Recently, during a summer trip, I toured Great Camp Sagamore in the Adirondacks in upstate N.Y., once a wilderness retreat for a branch of the Vanderbilt family and their many guests. Something the guide said prompted this piece, although not in the way I first imagined. Let me begin with a quote from Mark Twain, which is on prominent display in one of the Camp’s twenty-six buildings: “What is the chief end of man?–to get rich. In what way?–dishonestly if we can; honestly if we must.” It’s funny because it’s largely true (particularly when seeking to amass great fortunes) but it’s not what I want to talk about. Much to my surprise, I want to talk about the ecological complexities of making Art out of the Wilderness.
Ever hear of Shed Hunting? Not me, not until I read Items in Need of Protective Enclosure by Tea Obreht, one of the short stories chosen for the Best American Short Stories of 2018 anthology. To say the story did not disappoint is an understatement. The fact that I happened to read it while visiting the Adirondacks may be one reason why it stood tall among all the stand-outs in that collection.
The story opens with a phone call–out of the blue and out of Sylvia’s past. Suddenly she’s lost in memories of Wade, her unrequited first love of thirty years ago, and their long-ago adventures in a forest Preserve. Items is set in an unnamed western state where elk roam, and where it is illegal to hunt the antlers that are naturally shed by male elk after the mating season comes to an end. Wade has two jobs: one legit–selling Serenity Pods (a grow-your-own tree alternative to scattering or shelving one’s ashes) and one not. The legit one doesn’t pay much, but he’s really good at the other–finding shed antlers in the wild and selling them to a fence. By this point, my suspicion that the story is set in the future is confirmed because I know that elk aren’t extinct like they are in Wade’s and Sylvia’s time. At least it appears they’re extinct–it’s been a decade since one was spotted. What makes no sense to me, story-wise, is why it would be illegal to pick up antlers found in the wild, particularly when the elk are long dead. Why leave them in the woods to rot?
Meanwhile, in the real-life Adirondacks, the tour guide explains that Great Camp Sagamore was almost demolished forty years ago by the state of N.Y. Luckily a Preservation group intervened and found a way to save it. Very few of the Adirondack Great Camps, built circa 1880-1920, still exist, and the ones that do are privately owned. In part, that’s because of the “Forever Wild” provision in N.Y.’s constitution that’s been law since 1895: any land that N.Y. purchases from a private owner must be returned to its natural state. Great Camp Sagamore is the wilderness equivalent of a property like The Breakers in Newport, R.I. Tear it down? It’s not like the state was in danger of running out of forest. Nearly half of the six million acres in the Adirondack region were already publicly owned by the state. In the forty years Great Camp Sagamore has been open to the public, tens of thousands of people have visited. Education is the main purpose of the non-profit Institute that runs it. In addition to summer tours, individuals and groups are allowed to book rooms for limited periods to experience what life was like there back in the day. To me, “Forever Wild” seems extremist.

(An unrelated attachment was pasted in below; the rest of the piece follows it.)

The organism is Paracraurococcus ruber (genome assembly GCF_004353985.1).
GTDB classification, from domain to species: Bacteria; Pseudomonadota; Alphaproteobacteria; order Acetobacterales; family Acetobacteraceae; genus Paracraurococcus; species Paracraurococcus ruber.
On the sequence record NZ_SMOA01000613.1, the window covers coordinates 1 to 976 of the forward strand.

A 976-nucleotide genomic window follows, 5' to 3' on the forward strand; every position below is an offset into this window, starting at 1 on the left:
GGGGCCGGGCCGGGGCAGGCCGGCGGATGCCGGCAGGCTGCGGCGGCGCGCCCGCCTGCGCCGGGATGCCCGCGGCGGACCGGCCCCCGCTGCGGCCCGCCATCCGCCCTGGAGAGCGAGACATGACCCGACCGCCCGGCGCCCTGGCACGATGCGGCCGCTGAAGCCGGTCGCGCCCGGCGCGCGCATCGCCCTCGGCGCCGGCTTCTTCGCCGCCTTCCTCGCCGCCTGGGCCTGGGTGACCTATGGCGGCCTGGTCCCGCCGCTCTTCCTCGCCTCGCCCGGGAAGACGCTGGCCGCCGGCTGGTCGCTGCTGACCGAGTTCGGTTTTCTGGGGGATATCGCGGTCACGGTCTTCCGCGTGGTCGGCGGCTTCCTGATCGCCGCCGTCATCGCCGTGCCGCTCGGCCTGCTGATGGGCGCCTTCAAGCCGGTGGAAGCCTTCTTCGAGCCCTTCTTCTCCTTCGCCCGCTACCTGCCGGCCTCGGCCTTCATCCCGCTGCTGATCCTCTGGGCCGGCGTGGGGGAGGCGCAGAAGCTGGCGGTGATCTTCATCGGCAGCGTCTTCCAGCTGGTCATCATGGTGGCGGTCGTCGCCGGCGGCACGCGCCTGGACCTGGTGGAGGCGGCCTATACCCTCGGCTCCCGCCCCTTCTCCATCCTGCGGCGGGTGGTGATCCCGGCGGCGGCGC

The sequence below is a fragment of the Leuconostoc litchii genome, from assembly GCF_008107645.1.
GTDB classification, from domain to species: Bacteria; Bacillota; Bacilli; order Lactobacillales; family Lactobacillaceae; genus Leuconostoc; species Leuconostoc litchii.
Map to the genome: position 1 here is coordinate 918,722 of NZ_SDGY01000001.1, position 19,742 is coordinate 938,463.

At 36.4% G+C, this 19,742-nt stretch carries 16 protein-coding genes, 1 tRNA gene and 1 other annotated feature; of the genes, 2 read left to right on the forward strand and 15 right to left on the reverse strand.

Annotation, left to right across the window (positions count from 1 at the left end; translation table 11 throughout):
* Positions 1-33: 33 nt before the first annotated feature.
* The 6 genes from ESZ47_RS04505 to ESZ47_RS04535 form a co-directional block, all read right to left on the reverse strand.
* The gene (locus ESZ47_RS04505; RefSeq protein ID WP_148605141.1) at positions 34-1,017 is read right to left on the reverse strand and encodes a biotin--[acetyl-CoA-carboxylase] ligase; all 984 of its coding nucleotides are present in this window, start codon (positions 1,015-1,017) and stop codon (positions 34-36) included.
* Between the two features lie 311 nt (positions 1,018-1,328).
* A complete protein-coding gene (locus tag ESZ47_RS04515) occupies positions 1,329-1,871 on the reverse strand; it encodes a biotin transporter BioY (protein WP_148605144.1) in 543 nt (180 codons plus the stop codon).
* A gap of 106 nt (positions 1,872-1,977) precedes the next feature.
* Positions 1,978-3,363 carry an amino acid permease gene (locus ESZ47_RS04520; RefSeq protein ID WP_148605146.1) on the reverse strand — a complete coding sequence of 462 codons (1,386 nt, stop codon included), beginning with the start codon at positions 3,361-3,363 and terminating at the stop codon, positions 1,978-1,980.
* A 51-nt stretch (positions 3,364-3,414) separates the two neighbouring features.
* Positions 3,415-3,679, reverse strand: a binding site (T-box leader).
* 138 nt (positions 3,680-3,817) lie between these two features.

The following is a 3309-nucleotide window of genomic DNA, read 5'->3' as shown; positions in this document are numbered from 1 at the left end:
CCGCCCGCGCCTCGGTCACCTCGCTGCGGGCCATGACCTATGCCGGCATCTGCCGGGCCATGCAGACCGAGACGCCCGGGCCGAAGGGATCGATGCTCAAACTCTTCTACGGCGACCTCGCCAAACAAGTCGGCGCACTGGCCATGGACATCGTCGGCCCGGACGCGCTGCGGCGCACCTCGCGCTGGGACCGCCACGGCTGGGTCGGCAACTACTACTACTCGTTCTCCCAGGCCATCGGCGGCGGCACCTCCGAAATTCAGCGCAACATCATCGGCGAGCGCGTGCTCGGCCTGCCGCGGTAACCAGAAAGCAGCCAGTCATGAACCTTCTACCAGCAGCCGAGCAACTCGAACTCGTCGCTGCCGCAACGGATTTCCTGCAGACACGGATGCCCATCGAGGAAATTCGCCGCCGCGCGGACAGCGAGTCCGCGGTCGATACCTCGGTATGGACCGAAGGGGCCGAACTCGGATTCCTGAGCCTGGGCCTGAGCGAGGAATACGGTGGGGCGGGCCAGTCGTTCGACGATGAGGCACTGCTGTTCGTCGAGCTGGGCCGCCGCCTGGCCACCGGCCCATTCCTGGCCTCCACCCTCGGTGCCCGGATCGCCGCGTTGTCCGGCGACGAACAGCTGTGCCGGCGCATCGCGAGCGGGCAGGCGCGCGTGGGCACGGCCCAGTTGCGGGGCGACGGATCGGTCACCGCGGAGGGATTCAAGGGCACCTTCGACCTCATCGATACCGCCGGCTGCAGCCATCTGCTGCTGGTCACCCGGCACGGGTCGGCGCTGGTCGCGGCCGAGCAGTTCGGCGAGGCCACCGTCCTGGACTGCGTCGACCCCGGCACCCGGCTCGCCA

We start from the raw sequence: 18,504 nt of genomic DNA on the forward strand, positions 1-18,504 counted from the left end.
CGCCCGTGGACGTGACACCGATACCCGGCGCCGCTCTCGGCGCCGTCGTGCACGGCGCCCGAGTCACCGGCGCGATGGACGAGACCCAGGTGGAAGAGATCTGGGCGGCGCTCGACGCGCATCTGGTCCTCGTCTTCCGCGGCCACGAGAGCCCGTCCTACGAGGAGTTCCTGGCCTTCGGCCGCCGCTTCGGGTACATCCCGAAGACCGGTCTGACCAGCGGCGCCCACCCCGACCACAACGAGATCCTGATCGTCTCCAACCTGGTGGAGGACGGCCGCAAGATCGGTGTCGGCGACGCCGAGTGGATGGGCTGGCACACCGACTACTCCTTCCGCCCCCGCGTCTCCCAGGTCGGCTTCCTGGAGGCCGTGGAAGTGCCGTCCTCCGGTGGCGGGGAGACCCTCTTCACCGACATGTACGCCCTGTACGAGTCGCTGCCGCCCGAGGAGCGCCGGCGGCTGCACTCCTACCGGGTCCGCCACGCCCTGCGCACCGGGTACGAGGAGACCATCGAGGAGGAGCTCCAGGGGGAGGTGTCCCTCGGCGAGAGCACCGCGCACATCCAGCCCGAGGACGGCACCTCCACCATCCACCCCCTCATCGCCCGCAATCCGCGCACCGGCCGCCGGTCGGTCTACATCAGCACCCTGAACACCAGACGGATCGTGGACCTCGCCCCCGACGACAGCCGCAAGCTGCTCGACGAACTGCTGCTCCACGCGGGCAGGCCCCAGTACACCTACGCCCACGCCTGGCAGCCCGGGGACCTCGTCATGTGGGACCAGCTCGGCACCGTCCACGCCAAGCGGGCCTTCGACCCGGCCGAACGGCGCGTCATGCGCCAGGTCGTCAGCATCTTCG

However, as with Shed Hunting, I don’t yet know the whole picture.
Shed Hunting, I learn, after doing some research, has become a big sport. It’s Trophy Hunting without the kill. While generally not illegal except in National Parks (each state has its own laws), it’s often restricted to early March and April, when male elk naturally shed their antlers. (Once the males have made it through the fall mating season, their hormone levels and antlers drop off, only to rise again.) Without controls in place, Shed Hunting could spook the elk out of their winter feeding grounds too early. Pregnant females usually give birth in late May through early June. If they’re accidentally pushed into high country snowpack, it could lead to devastating results for the herd.
Just as over-hunting could endanger an elk population, over-logging once threatened the Adirondack forests. In the late 1880s, many growing American cities relied on lumber from the Adirondacks. Clearcutting was rampant, and the logging companies left behind a devastated landscape. “Forever Wild” was born of necessity. “Forever Wild” prohibits removing a single tree from state-owned land.
High in the High Peaks of the Adirondacks (V.P. Teddy Roosevelt was famously climbing Mr. Marcy when he learned President McKinley had been shot), Lake Tear of the Clouds is the source of the Hudson, a river that provides drinking water to millions of people downstream. The forests bordering the Hudson filter some of the cleanest water on the planet, and they’re critical to the health of the watershed. Without forest protection, there’d be a real threat of flooding cycled with drought.
Near the end of Items in Need of Protective Enclosure, a living elk is spotted. They’re not all extinct! And that’s when I understand why Shed Hunting is illegal for the purposes of this story. To allow any remaining elk, if they do exist, to re-populate.
In the Adirondacks, Great Camp Sagamore was once part of over 1500 privately-owned acres. Today it lays claim to fewer than fourteen. But it doesn’t need more to complete its educational mission. Likewise, in the states where elk roam, laws are mostly in place to prevent over-hunting–to prevent this magnificent animal from becoming extinct.
Intelligent compromise can lead to good results. That’s what these two stories taught me. It’s a concept, I’d like to suggest, that all hard-line partisans–whatever their issues–need to consider for the health of this country.